The preliminary assessment of South Australia’s potential as the custodian of international nuclear waste has revealed vast future revenue – essentially ours for the taking. The magnitude of this opportunity means any calls for rejection will really need to be substantiated with credible, convincing evidence.
The biggest giveaway regarding opposition to the associated facility is the persistent pejorative “dump“, an early success in anti-nuclear labeling.
From the Jacobs Group cost analysis and business case:
The project will support some 600 full time high value operational jobs across all facilities, including a corporate headquarters in Adelaide… the construction project is estimated to generate between 1,500 jobs through the establishment phase, to a peak of 4-5000 full time positions through the initial establishment of the underground facilities in years 2021 through 2025.
This is far more than bulldozing scrap metal.
Picture a dump in your mind’s eye. Now have a look at these established international facilities:
Onkalo is Finland’s deep geological repository, 12 km from Rauma (population 40,000). The magnitude of the hazard it realistically poses is almost funny.
Zwilag in Switzerland houses separated, final waste as well as dry casks of used nuclear fuel. Make sure to watch the video of how they transport the casks.
Habog in the Netherlands stores separated waste and other HLW forms resulting from reprocessing. It also hosts performance art.
El Cabril has operated as Spain’s low and intermediate radioactive waste facility since 1992. Its successful model is being considered by Australia for our medical byproducts.
Speaking of nuclear medicine, our own ANSTO is a world leader in radioactive waste immobilisation technology.
If you worked in such state-of-the-art, built-for-purpose facilities, would you appreciate a little accuracy in their description? Let’s dump the pejoratives. Such responsible waste management deserves far better.
Before spending anything on this (while hospitals are closing) we need to sign up customers or at least get MoUs. There might be domestic opposition to exporting used fuel or they might suddenly improve their internal operations. Recall the ABC piece on Taiwan’s worrisome Orchid Island facility. Otherwise we could end up with a costly white elephant and a source of social division.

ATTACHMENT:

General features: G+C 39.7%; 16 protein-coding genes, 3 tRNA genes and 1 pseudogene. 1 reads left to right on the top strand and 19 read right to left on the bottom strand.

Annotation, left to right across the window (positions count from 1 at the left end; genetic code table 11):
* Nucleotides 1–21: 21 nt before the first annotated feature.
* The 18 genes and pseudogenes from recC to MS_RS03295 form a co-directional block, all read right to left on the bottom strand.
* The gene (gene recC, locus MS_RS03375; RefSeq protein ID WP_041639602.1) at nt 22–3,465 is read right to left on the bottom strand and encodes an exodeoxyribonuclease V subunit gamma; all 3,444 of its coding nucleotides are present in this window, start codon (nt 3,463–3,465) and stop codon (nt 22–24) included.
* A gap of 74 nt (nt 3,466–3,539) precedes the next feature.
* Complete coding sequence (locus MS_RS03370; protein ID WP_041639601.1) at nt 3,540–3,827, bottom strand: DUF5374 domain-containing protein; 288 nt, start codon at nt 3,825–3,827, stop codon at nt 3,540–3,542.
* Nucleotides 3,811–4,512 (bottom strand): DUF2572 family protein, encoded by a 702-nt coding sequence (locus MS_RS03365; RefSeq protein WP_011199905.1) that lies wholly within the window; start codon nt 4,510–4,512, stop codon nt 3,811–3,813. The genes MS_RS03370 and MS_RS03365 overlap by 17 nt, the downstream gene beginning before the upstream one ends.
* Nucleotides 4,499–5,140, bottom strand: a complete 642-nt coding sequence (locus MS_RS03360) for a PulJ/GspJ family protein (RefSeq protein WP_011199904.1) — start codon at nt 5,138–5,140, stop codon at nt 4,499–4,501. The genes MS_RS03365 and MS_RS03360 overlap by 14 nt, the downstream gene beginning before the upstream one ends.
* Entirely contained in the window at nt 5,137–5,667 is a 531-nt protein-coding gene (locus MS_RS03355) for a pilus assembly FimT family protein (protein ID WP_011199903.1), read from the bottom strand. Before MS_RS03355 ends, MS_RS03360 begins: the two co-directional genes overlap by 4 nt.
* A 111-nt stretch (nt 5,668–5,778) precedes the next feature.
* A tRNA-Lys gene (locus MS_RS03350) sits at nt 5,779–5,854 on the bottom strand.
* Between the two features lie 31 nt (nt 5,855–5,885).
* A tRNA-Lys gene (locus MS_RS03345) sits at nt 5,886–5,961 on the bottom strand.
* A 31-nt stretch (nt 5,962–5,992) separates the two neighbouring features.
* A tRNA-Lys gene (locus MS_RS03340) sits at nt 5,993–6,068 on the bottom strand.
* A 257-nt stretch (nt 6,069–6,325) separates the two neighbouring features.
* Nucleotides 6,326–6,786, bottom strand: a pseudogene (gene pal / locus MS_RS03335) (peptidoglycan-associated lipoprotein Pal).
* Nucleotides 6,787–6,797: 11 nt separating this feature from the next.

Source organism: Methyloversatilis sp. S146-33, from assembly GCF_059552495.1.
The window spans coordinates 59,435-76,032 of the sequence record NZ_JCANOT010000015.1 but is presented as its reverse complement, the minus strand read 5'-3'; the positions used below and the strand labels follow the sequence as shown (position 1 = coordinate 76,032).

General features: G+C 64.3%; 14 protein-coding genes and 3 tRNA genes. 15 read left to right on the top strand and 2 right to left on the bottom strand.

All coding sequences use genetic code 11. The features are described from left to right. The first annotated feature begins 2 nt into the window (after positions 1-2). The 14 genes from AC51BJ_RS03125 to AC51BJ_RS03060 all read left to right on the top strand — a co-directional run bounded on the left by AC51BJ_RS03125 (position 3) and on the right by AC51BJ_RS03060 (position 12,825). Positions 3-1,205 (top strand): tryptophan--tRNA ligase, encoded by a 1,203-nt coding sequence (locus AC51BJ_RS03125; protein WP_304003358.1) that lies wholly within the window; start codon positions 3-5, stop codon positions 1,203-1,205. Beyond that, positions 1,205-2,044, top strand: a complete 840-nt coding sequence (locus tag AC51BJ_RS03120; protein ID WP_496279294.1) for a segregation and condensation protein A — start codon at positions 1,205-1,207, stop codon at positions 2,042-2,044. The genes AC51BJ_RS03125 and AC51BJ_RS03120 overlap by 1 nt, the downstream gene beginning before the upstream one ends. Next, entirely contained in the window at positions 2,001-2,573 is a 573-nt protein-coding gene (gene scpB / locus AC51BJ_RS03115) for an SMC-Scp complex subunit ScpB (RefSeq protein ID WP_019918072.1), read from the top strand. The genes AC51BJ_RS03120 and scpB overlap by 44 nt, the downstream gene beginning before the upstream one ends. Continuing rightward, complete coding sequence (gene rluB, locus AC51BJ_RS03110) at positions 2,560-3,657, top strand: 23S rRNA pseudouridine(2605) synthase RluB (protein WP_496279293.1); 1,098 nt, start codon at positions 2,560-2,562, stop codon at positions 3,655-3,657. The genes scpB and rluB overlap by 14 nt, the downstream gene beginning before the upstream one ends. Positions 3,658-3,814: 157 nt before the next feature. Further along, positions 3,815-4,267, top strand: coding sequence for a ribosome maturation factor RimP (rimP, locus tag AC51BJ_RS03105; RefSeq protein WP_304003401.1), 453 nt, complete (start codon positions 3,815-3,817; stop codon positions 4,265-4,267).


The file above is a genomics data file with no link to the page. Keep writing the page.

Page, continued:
In my opinion nuclear electricity must come first. When that goes OK for a couple of years and some waste starts to build up then expand the idea. I thought the main aim was low carbon not big bucks.
Scarce was just now on the radio making it clear that pre-commitment of funds is essential.
My understanding was the NFCRC is about identifying benefits for SA. The conservative assessment of power production found high costs (though not as high as trying to do it all with renewables and batteries). It’s pragmatic to improve our state’s financial position while working to identify feasible opportunities to decarbonise.
Oscar you know that our biggest hurdle is the anti-nuclear scare mongering. It was on the Drum last night and on RN this morning with Fran Kelly who insists on calling it a “dump”. Your pictures of European waste disposal sites are great but I doubt it impresses those who can only see high risk radiation exposure. The NFCRC has a long way to go yet.
Great post and a go to guide for discussion on this topic.
I know the ‘dump’ label has been banded around and honestly it’s been 24 hours since it was confirmed as the major option from the tentative findings. It’ll take time to unlearn the association.
In the mean time keep posting these images and facts, the public will soon come to realise that if it is going to be a ‘dump’ it’s going to be the Rolls Royce’s of all dumps. The anti lobby does not have a monopoly on the term, there are plenty of examples of words with negative connotations shifting their emotive meaning over time.
Keep posting this stuff and it’ll slowly but surely change. Australian’s are attuned to BS, especially when someone tries to say that a solid metal will leak.